A statement posted on his Twitter account Thursday said Trump doesn’t know the reporter personally or what he looks like and was only mocking his journalism. And Thanksgiving of the year prior to a presidential election, or a point shortly thereafter, is when Americans stop This isn’t just an old pundits’ story, the sort of “truism” they relate on Fox/MSNBC when the shouting narrative lags. But by word 300, he’d already made the comment that prompted a backlash from Univision — a backlash that drew new attention to his hard-line stance on immigration and, by extension, moved him into first place in the polls.

No matter what questions I asked, I couldn’t get him off the subject. “We have seen a book of [Obama’s] as a young man that said he was from Kenya, okay?” Trump said, connecting the dots for me like a crazy uncle who has cornered his nephew at Thanksgiving dinner. “The publisher of the book said at first, ‘Well, that’s what he told us.’ But then they said, ‘No, that was a typographical error.’ . . . The Cruz campaign vehemently denied that there was an agreement to form the conservatives’ “dream ticket,” while the Trump campaign remained mum.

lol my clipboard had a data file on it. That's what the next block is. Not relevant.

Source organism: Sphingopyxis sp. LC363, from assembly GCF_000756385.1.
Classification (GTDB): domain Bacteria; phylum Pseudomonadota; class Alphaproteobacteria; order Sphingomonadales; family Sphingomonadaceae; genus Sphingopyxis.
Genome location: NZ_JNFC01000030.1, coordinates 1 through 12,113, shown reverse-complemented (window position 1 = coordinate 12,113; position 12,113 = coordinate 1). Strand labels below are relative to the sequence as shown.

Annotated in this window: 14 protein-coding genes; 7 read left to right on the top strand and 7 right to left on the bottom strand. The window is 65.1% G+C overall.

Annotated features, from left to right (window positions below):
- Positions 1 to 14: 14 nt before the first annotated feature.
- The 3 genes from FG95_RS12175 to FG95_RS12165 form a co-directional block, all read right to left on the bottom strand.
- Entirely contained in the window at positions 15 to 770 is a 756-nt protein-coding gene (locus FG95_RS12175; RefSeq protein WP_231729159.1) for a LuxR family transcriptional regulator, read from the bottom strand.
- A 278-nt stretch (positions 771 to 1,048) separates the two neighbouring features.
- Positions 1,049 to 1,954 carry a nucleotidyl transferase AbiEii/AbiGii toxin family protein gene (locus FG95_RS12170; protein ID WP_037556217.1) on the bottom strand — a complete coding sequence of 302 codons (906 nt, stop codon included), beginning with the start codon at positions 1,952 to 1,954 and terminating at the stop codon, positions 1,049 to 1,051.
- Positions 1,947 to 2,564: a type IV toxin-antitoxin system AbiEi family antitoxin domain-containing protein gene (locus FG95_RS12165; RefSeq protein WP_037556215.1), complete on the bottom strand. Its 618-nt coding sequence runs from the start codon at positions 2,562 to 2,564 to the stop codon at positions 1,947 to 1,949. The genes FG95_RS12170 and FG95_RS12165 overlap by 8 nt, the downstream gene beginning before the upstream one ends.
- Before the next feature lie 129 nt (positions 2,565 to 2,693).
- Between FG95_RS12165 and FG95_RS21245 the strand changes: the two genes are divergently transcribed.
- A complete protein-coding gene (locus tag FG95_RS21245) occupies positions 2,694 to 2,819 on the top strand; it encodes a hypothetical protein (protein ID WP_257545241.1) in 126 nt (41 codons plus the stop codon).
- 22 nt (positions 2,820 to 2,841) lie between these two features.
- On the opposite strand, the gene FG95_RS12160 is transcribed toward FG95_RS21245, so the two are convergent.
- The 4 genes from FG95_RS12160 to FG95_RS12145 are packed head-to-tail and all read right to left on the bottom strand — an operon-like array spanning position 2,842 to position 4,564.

Sowing distrust in the mainstream media has been a key goal of the conservative movement for decades, with some politicians excoriating us as the enemy. I have a whole theory on it, and I’m pretty sure it was right.” Trump’s effort to expose Obama as a fraudulent foreigner had routinely hijacked national news cycles and riled up right-wing voters in 2012, turning him into a political celebrity courted by top Republican presidential candidates. Run the numbers from past elections, and you’ll see that the predictive power of polls of Iowa and New Hampshire voters turns upward about a week and a half after Turkey Day, according to David Byler, an election analyst for RealClearPolitics. Trump has defended his recollections by citing a 2001 article by Kovaleski, who worked for The Washington Post at the time and wrote that “authorities detained and questioned a number of people who were allegedly seen celebrating the attacks and holding tailgate-style parties on rooftops while they watched the devastation on the other side of the river.” Those allegations were never corroborated but have persisted in online rumours in the 14 years since the attacks.